In September 1989, the first group of official “Franciscan Volunteer Ministers” began their service year. The two ministry sites were Buffalo and Philadelphia. Over the next 25 years, the sites have changed for a variety of reasons. Besides Buffalo and Philly, the Franciscan Volunteers have been located in Boston, Anderson, S.C., Camden, N.J., and Wilmington, Del. Besides Siena and St. Bonaventure University (from where most of our FVMs come), we have had graduates from LeMoyne, Princeton, Boston College, Holy Cross, University of Georgia, St. Anselm’s, and approximately 60 other colleges. Our volunteers have come from San Diego to Lewiston, Maine, and from Seattle to Pensacola, Fla., and everywhere in between.
The obvious value of the program is the help they give to the friars in their ministry. They bring energy and youthful enthusiasm to all their ministries. They make possible programs and enhance outreach that the friars may not have the time or skill to do. They also serve as role models for the young.
Transforming Lives and Faith
The Franciscan Volunteer Ministry is both a service program and a faith formation program. Because of this, there is another great value that may not be so obvious. The volunteers themselves become transformed in ways that alter their whole life’s journey. They realize the joy in giving, their faith is strengthened, and they begin to see the world in a different light — from the eyes of the poor. They alter their direction in life, they think differently, they make different choices, they change career plans, they vote differently, and they all say they have received much more than they have given. All this in the Franciscan spirit!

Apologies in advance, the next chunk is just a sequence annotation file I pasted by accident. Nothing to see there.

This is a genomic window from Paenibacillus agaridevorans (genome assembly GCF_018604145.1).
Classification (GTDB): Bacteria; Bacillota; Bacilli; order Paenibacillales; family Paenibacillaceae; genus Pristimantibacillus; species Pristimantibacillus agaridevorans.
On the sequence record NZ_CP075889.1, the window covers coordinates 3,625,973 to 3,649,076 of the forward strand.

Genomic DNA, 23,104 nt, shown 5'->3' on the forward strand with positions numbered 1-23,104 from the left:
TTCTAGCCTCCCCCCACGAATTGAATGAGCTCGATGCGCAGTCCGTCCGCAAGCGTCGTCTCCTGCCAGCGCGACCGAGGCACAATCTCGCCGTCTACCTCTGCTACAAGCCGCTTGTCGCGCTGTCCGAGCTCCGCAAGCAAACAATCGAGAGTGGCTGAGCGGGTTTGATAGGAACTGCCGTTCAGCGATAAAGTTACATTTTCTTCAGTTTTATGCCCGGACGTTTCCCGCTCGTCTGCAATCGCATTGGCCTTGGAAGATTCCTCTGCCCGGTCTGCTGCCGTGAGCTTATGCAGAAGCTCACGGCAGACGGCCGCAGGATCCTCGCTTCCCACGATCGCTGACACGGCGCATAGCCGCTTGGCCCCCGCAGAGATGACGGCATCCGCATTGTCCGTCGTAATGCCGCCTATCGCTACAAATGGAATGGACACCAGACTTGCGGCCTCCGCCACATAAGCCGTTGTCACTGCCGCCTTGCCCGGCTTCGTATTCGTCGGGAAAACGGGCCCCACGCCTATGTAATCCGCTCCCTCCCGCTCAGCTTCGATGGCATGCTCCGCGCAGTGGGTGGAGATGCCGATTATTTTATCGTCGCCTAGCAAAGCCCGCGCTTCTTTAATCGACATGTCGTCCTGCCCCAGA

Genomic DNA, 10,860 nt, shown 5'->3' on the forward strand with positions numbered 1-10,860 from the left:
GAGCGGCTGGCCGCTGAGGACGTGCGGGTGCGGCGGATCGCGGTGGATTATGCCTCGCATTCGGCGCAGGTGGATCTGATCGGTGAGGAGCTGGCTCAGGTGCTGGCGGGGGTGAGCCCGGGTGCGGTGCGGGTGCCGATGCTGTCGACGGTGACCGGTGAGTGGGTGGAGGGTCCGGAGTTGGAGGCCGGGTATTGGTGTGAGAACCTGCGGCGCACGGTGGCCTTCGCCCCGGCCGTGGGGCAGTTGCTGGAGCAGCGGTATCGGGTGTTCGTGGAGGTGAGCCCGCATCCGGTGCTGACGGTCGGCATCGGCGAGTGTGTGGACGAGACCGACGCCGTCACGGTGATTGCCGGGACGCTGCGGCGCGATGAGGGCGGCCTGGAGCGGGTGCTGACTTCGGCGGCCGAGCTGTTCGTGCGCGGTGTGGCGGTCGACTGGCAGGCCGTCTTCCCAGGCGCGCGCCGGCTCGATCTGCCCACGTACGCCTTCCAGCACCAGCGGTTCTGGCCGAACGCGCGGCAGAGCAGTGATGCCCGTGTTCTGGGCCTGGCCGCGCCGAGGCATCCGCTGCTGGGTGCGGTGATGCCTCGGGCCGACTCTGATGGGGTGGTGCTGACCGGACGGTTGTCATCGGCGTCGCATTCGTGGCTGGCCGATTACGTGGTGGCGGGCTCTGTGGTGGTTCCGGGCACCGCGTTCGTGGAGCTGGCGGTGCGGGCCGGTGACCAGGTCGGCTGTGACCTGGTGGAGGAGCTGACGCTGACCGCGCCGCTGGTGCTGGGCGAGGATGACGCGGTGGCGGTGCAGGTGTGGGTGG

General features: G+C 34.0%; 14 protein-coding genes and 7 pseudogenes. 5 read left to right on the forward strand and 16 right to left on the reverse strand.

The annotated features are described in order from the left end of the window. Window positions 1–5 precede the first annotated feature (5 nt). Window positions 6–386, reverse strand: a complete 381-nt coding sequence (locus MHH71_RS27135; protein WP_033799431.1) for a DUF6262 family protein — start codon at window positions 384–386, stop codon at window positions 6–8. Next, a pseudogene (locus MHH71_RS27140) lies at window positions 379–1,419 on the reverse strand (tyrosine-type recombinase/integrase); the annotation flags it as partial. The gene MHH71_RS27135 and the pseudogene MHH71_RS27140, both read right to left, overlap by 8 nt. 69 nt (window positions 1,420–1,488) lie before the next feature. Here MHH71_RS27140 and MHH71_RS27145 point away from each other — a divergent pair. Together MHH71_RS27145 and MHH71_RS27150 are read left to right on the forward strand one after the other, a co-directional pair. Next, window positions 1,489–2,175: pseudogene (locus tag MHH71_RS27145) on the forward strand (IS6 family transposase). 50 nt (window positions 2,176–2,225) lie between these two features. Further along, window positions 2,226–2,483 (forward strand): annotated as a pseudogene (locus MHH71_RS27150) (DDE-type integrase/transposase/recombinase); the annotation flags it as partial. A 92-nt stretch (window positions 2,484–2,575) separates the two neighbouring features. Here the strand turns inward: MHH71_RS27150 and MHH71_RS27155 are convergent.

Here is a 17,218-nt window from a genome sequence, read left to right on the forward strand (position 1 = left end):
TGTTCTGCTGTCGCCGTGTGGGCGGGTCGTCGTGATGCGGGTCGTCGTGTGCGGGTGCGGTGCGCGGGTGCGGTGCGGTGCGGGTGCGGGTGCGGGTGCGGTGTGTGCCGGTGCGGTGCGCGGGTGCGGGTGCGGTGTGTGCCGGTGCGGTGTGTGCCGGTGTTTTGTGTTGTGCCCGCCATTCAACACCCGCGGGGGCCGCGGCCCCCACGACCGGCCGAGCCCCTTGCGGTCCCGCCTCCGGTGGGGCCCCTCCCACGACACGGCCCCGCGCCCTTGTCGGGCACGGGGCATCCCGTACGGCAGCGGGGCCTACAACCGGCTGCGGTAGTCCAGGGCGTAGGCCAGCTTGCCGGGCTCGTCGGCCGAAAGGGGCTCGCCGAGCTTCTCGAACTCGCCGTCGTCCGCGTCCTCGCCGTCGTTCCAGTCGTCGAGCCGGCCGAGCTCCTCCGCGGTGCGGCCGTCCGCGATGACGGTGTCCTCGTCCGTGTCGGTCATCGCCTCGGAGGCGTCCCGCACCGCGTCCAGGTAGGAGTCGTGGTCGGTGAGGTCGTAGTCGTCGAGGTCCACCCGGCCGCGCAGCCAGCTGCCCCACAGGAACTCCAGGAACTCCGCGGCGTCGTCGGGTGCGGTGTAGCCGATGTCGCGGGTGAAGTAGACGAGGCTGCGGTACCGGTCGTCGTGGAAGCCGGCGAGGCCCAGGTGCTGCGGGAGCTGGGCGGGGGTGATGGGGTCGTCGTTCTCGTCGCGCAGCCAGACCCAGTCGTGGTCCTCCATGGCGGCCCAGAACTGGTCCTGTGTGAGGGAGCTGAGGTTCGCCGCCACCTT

The Franciscan spirit spreads and is alive in the world today through those who have experienced the FVM program. We have had 212 young adults serve as Franciscan Volunteer Ministers. There have been 46 volunteers who have served two years. They are now doctors, nurses, teachers, stay-at-home mothers and fathers, directors of non-profits, parish administrators, campus ministers, university professors, three friars — our own Kevin Kriso, OFM, and Steve Patti, OFM, as well as one Franciscan Friar of the Renewal — and three vowed religious sisters. And that only begins to list the variety of careers and work that our alums are involved in.
So, we thank Holy Name Province and congratulate all the friars and laity who have formed and led this program for 25 years. We ask God to continue to bless the 212 who have passed through the program and are now spreading the Franciscan spirit in the world. Happy 25th anniversary!
— Fr. Michael, a native of New Hampshire, is guardian of Juniper Friary in Philadelphia, where he has been stationed since 1987. The above image appeared on the cover of the June 1996 issue of The Anthonian.
Editor’s note: The HNP Communications Office welcomes friars to submit reflections about holidays, feast days and other topics of a timely nature. Those interested in submitting an essay for consideration for a future issue of HNP Today should contact communications director Jocelyn Thomas by email at email@example.com. The previous reflection, by Louis Iasiello, OFM, was published in the Nov. 6 issue of HNP Today.